Tips for Individuals & Organizations

For many, cooking can be an individualistic adventure; you decide what to buy at the grocery store, what to cook, when to cook it, and how much of it to devour. However, cooking can also be a social adventure, the chance for groups of people to come together over shared food. Sometimes, a nutrition expert can also get involved for an even more complex and enlightening combination of food and people.

Tips for individuals:

  • Supplement a main dish that you’ve brought home from a restaurant with less-expensive side dishes that you make or buy from the grocery store.
  • Research what actually helps people eat better and what the research shows.
  • Learn how to shop well by keeping an eye out for low-cost, healthy choices.
  • Make and eat healthy, easy snacks instead of junk food.
  • Check out our website for easy, healthy lunch recipes that can be taken to-go. Please, note that there is no “Lunch” tab because the “Soups and Salads,” “Dinner,” and even “Sides” tabs can serve as great lunch ideas, in addition to their main purposes.
Small mountains of quinoa, a grain-like seed with an off-white color with tiny white curls throughout  it
Quinoa dishes make great snacks and lunches | Photo by Elizabeth Layman

Tips for organizations:

  • Brainstorm tips for personal assistants and family members to empower the disabled person’s nutrition awareness, cooking skills, and shopping skills and to assert his/her food choices.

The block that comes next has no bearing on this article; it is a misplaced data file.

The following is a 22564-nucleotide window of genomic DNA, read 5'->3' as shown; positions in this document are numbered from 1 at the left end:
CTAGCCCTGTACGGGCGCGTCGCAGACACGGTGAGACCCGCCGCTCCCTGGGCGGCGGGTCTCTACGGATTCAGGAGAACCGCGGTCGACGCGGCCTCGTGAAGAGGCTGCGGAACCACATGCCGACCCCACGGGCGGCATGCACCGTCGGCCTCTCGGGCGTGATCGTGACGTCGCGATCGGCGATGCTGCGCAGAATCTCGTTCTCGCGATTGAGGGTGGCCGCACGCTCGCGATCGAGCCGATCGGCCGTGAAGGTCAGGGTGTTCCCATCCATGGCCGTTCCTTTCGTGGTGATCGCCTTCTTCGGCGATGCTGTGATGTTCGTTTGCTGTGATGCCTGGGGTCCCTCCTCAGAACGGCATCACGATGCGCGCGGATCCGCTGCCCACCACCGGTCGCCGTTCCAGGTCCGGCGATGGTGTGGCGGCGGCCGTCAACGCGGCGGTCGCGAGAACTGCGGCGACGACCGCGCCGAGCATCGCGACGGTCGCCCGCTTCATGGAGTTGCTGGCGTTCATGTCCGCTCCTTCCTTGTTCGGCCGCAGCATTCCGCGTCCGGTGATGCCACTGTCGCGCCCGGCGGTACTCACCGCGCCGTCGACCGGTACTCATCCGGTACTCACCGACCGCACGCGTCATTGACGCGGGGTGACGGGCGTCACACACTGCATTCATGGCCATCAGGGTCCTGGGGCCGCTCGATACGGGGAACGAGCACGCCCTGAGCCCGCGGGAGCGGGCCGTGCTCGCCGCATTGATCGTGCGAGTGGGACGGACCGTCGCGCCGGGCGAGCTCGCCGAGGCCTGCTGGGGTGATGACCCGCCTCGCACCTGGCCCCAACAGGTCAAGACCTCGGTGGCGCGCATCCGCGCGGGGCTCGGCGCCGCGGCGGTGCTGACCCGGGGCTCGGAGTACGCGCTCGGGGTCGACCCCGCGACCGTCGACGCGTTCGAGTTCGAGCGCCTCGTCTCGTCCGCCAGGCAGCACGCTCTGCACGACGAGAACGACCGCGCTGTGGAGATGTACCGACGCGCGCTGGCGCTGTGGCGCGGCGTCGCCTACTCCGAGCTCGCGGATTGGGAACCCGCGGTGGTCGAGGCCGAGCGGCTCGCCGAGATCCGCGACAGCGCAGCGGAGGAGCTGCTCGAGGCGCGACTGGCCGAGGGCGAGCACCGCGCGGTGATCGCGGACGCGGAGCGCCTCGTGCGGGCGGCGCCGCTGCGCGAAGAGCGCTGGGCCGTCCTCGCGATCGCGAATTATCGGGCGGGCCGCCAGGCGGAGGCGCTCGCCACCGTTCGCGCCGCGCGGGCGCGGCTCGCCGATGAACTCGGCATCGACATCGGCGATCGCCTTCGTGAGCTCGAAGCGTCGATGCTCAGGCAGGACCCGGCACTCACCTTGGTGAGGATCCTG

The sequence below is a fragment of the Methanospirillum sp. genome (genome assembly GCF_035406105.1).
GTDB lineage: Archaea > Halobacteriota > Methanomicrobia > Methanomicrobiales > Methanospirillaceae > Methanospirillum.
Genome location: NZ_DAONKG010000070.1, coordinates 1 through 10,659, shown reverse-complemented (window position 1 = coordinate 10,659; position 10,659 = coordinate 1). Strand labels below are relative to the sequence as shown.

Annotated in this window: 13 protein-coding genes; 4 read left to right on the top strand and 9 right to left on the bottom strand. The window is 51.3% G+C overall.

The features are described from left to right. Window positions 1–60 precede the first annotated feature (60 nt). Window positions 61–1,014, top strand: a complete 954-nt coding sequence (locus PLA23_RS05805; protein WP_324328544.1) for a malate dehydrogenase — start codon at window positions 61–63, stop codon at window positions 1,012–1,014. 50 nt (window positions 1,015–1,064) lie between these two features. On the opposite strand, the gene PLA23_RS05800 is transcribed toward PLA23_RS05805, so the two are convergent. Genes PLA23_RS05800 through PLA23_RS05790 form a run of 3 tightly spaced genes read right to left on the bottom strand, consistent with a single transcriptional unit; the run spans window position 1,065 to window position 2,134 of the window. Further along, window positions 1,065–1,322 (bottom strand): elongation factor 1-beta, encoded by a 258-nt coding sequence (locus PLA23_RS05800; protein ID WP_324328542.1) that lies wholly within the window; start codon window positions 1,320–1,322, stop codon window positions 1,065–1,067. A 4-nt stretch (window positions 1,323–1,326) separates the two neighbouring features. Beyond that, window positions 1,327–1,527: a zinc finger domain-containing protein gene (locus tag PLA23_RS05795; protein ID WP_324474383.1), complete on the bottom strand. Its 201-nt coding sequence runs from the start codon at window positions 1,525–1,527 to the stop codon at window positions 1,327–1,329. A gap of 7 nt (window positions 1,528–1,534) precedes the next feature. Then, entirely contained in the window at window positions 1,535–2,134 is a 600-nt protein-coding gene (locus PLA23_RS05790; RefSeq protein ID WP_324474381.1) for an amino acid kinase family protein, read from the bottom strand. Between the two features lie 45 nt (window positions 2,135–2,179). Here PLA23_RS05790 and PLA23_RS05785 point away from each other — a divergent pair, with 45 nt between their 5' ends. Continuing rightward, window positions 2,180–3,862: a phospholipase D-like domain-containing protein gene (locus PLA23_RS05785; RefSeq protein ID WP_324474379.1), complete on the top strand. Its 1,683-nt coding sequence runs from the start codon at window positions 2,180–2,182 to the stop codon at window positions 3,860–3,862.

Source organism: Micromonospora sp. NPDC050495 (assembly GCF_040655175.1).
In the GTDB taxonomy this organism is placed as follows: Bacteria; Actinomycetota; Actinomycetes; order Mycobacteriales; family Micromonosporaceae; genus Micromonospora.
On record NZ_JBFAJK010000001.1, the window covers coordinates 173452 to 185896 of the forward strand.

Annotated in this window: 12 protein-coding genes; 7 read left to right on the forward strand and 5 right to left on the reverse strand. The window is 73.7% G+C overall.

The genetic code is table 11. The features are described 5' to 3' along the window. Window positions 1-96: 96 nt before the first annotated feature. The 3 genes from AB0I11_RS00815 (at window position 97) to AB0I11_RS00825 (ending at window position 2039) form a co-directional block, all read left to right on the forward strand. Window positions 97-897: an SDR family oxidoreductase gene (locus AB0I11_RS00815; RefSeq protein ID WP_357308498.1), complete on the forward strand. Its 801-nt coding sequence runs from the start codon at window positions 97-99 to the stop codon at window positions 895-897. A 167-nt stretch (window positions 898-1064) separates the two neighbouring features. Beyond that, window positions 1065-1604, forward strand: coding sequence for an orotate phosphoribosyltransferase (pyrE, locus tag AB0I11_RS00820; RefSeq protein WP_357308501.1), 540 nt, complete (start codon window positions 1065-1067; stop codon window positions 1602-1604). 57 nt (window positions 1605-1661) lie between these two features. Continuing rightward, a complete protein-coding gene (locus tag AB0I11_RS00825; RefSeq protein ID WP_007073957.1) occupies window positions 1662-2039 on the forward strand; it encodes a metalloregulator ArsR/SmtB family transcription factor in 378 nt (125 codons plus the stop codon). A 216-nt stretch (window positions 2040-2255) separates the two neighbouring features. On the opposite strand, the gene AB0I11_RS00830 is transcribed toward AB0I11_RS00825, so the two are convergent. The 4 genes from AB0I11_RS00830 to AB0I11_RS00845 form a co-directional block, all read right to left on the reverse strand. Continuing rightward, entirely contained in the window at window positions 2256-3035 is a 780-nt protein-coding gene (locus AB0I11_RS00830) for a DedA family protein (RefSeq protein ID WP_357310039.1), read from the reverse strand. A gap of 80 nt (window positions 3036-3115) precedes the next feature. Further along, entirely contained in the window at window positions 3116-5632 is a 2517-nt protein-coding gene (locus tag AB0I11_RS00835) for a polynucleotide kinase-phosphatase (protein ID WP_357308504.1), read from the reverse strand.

• Offer “good food discussion” groups at disability centers or groups, and don’t forget to also offer healthy snacks there!
  • Invite a local chef to give a talk or demonstration.
  • Join up with another organization to create a cooking class– list options of agencies somewhere easily accessible for all of your members.

Tips about recruiting nutritional expertise:

  • Most states have begun developing programs to help low-income families improve their nutrition. These programs are often state-based versions of the federal program SNAP (Supplemental Nutrition Assistance Program).
  • Some of these programs have disability awareness built-in.
  • Use the Internet to research what these programs look like in your state.
  • These programs should be full of nutrition experts, but you can also find experts online.
  • Don’t be afraid to reach out to experts and ask them to visit your favorite cooking club or disability organization, so you and your community can learn more about nutrition together.

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